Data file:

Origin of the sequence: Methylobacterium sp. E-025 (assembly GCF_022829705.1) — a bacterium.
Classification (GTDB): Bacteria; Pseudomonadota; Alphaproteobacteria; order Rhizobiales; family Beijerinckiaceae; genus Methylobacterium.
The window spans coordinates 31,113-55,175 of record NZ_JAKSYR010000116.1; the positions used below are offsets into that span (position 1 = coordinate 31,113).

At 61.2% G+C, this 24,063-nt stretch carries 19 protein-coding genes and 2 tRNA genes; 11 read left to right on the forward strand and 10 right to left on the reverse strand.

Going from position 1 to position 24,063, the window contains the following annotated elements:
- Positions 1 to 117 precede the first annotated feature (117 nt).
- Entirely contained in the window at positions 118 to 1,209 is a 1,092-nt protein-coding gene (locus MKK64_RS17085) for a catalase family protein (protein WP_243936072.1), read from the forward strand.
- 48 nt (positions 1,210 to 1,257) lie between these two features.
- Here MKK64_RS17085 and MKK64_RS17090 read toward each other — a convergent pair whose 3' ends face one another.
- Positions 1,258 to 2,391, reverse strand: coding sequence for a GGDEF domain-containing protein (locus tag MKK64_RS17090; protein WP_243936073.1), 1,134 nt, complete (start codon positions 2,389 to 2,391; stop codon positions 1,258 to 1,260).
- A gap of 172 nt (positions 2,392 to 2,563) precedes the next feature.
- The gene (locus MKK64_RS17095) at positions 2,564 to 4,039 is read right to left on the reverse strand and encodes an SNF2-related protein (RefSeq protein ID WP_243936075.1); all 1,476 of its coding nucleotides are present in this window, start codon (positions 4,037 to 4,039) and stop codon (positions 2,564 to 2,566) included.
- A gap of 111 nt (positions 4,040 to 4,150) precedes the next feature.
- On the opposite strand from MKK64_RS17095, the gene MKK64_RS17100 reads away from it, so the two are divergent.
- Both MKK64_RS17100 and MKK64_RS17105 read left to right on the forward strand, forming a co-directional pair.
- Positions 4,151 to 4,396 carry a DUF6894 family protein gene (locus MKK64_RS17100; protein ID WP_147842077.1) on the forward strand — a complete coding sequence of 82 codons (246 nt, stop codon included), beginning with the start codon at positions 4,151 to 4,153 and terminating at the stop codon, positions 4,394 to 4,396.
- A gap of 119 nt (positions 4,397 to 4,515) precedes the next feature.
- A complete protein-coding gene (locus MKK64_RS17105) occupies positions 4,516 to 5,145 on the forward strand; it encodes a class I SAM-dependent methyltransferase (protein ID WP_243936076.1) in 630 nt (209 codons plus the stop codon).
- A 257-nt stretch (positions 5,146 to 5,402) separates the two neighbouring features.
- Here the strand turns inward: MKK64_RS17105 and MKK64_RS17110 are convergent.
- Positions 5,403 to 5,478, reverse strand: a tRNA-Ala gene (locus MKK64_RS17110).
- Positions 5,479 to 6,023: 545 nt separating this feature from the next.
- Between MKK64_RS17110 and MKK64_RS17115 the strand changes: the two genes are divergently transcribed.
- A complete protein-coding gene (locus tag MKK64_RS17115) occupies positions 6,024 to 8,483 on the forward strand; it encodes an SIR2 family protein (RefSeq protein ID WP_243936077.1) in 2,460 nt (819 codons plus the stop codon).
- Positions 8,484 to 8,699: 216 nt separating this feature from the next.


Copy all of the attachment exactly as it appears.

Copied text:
Origin of the sequence: Methylobacterium sp. E-025 (assembly GCF_022829705.1) — a bacterium.
Classification (GTDB): Bacteria; Pseudomonadota; Alphaproteobacteria; order Rhizobiales; family Beijerinckiaceae; genus Methylobacterium.
The window spans coordinates 31,113-55,175 of record NZ_JAKSYR010000116.1; the positions used below are offsets into that span (position 1 = coordinate 31,113).

At 61.2% G+C, this 24,063-nt stretch carries 19 protein-coding genes and 2 tRNA genes; 11 read left to right on the forward strand and 10 right to left on the reverse strand.

Going from position 1 to position 24,063, the window contains the following annotated elements:
- Positions 1 to 117 precede the first annotated feature (117 nt).
- Entirely contained in the window at positions 118 to 1,209 is a 1,092-nt protein-coding gene (locus MKK64_RS17085) for a catalase family protein (protein WP_243936072.1), read from the forward strand.
- 48 nt (positions 1,210 to 1,257) lie between these two features.
- Here MKK64_RS17085 and MKK64_RS17090 read toward each other — a convergent pair whose 3' ends face one another.
- Positions 1,258 to 2,391, reverse strand: coding sequence for a GGDEF domain-containing protein (locus tag MKK64_RS17090; protein WP_243936073.1), 1,134 nt, complete (start codon positions 2,389 to 2,391; stop codon positions 1,258 to 1,260).
- A gap of 172 nt (positions 2,392 to 2,563) precedes the next feature.
- The gene (locus MKK64_RS17095) at positions 2,564 to 4,039 is read right to left on the reverse strand and encodes an SNF2-related protein (RefSeq protein ID WP_243936075.1); all 1,476 of its coding nucleotides are present in this window, start codon (positions 4,037 to 4,039) and stop codon (positions 2,564 to 2,566) included.
- A gap of 111 nt (positions 4,040 to 4,150) precedes the next feature.
- On the opposite strand from MKK64_RS17095, the gene MKK64_RS17100 reads away from it, so the two are divergent.
- Both MKK64_RS17100 and MKK64_RS17105 read left to right on the forward strand, forming a co-directional pair.
- Positions 4,151 to 4,396 carry a DUF6894 family protein gene (locus MKK64_RS17100; protein ID WP_147842077.1) on the forward strand — a complete coding sequence of 82 codons (246 nt, stop codon included), beginning with the start codon at positions 4,151 to 4,153 and terminating at the stop codon, positions 4,394 to 4,396.
- A gap of 119 nt (positions 4,397 to 4,515) precedes the next feature.
- A complete protein-coding gene (locus MKK64_RS17105) occupies positions 4,516 to 5,145 on the forward strand; it encodes a class I SAM-dependent methyltransferase (protein ID WP_243936076.1) in 630 nt (209 codons plus the stop codon).
- A 257-nt stretch (positions 5,146 to 5,402) separates the two neighbouring features.
- Here the strand turns inward: MKK64_RS17105 and MKK64_RS17110 are convergent.
- Positions 5,403 to 5,478, reverse strand: a tRNA-Ala gene (locus MKK64_RS17110).
- Positions 5,479 to 6,023: 545 nt separating this feature from the next.
- Between MKK64_RS17110 and MKK64_RS17115 the strand changes: the two genes are divergently transcribed.
- A complete protein-coding gene (locus tag MKK64_RS17115) occupies positions 6,024 to 8,483 on the forward strand; it encodes an SIR2 family protein (RefSeq protein ID WP_243936077.1) in 2,460 nt (819 codons plus the stop codon).
- Positions 8,484 to 8,699: 216 nt separating this feature from the next.